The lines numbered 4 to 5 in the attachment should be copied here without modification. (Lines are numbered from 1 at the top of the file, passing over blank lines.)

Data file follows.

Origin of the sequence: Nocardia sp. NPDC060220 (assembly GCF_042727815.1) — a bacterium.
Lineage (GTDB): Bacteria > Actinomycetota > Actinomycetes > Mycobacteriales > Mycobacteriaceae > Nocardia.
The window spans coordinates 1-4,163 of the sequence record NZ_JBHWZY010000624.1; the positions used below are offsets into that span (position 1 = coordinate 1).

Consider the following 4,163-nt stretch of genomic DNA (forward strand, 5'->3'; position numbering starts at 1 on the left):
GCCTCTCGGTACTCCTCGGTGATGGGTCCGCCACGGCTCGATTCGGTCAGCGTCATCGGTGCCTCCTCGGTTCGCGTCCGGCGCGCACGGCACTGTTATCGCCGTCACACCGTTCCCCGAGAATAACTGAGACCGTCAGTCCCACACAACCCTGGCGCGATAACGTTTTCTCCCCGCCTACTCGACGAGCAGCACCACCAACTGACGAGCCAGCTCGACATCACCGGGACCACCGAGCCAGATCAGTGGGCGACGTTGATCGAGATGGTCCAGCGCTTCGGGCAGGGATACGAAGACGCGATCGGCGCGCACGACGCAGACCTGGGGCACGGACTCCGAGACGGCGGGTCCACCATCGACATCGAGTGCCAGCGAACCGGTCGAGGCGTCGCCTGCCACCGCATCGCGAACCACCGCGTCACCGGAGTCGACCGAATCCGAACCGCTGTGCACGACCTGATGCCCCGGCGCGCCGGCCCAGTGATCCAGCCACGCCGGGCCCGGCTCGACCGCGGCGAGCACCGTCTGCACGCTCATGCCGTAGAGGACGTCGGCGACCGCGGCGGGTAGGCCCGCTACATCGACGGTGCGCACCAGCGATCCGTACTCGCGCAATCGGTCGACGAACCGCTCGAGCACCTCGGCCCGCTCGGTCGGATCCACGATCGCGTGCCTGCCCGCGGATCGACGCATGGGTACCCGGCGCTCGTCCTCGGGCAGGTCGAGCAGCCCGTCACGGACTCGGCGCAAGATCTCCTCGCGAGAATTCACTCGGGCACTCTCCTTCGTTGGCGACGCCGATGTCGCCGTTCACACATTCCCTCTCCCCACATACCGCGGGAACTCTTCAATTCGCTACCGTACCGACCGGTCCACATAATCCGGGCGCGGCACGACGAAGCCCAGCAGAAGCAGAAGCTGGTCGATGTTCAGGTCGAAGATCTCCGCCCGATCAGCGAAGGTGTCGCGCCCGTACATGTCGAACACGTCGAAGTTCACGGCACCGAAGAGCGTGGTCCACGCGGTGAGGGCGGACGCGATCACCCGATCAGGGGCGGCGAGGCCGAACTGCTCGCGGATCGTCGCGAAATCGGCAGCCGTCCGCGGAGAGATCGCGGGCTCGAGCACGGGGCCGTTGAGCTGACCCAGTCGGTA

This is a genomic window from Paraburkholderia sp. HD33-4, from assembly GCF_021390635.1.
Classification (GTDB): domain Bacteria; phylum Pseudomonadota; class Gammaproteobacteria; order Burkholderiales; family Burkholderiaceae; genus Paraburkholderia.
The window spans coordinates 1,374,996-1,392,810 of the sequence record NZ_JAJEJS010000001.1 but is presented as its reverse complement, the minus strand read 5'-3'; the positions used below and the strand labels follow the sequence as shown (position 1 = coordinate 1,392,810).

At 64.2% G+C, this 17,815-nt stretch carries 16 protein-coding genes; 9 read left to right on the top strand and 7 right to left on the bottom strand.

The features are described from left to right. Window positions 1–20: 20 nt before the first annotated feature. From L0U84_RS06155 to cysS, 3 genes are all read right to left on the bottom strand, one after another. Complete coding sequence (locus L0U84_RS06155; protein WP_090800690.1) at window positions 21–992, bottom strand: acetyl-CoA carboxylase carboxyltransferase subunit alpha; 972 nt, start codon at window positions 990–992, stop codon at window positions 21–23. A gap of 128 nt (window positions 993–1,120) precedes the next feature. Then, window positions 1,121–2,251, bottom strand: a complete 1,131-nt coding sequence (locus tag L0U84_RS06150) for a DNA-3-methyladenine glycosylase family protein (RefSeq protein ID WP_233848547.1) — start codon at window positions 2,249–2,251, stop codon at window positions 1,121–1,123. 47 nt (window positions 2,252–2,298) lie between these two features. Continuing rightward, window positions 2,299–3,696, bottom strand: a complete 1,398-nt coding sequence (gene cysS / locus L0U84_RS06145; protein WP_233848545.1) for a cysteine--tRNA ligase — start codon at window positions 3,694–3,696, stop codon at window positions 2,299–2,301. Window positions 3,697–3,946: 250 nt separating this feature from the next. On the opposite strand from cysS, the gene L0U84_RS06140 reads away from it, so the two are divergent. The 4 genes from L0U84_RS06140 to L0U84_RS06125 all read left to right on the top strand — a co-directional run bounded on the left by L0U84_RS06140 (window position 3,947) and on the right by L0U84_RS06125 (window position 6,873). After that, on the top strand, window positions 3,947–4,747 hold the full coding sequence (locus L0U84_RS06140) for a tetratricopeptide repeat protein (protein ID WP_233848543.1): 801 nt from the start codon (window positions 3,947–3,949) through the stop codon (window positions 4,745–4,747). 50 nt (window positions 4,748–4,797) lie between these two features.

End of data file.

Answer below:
Consider the following 4,163-nt stretch of genomic DNA (forward strand, 5'->3'; position numbering starts at 1 on the left):
GCCTCTCGGTACTCCTCGGTGATGGGTCCGCCACGGCTCGATTCGGTCAGCGTCATCGGTGCCTCCTCGGTTCGCGTCCGGCGCGCACGGCACTGTTATCGCCGTCACACCGTTCCCCGAGAATAACTGAGACCGTCAGTCCCACACAACCCTGGCGCGATAACGTTTTCTCCCCGCCTACTCGACGAGCAGCACCACCAACTGACGAGCCAGCTCGACATCACCGGGACCACCGAGCCAGATCAGTGGGCGACGTTGATCGAGATGGTCCAGCGCTTCGGGCAGGGATACGAAGACGCGATCGGCGCGCACGACGCAGACCTGGGGCACGGACTCCGAGACGGCGGGTCCACCATCGACATCGAGTGCCAGCGAACCGGTCGAGGCGTCGCCTGCCACCGCATCGCGAACCACCGCGTCACCGGAGTCGACCGAATCCGAACCGCTGTGCACGACCTGATGCCCCGGCGCGCCGGCCCAGTGATCCAGCCACGCCGGGCCCGGCTCGACCGCGGCGAGCACCGTCTGCACGCTCATGCCGTAGAGGACGTCGGCGACCGCGGCGGGTAGGCCCGCTACATCGACGGTGCGCACCAGCGATCCGTACTCGCGCAATCGGTCGACGAACCGCTCGAGCACCTCGGCCCGCTCGGTCGGATCCACGATCGCGTGCCTGCCCGCGGATCGACGCATGGGTACCCGGCGCTCGTCCTCGGGCAGGTCGAGCAGCCCGTCACGGACTCGGCGCAAGATCTCCTCGCGAGAATTCACTCGGGCACTCTCCTTCGTTGGCGACGCCGATGTCGCCGTTCACACATTCCCTCTCCCCACATACCGCGGGAACTCTTCAATTCGCTACCGTACCGACCGGTCCACATAATCCGGGCGCGGCACGACGAAGCCCAGCAGAAGCAGAAGCTGGTCGATGTTCAGGTCGAAGATCTCCGCCCGATCAGCGAAGGTGTCGCGCCCGTACATGTCGAACACGTCGAAGTTCACGGCACCGAAGAGCGTGGTCCACGCGGTGAGGGCGGACGCGATCACCCGATCAGGGGCGGCGAGGCCGAACTGCTCGCGGATCGTCGCGAAATCGGCAGCCGTCCGCGGAGAGATCGCGGGCTCGAGCACGGGGCCGTTGAGCTGACCCAGTCGGTA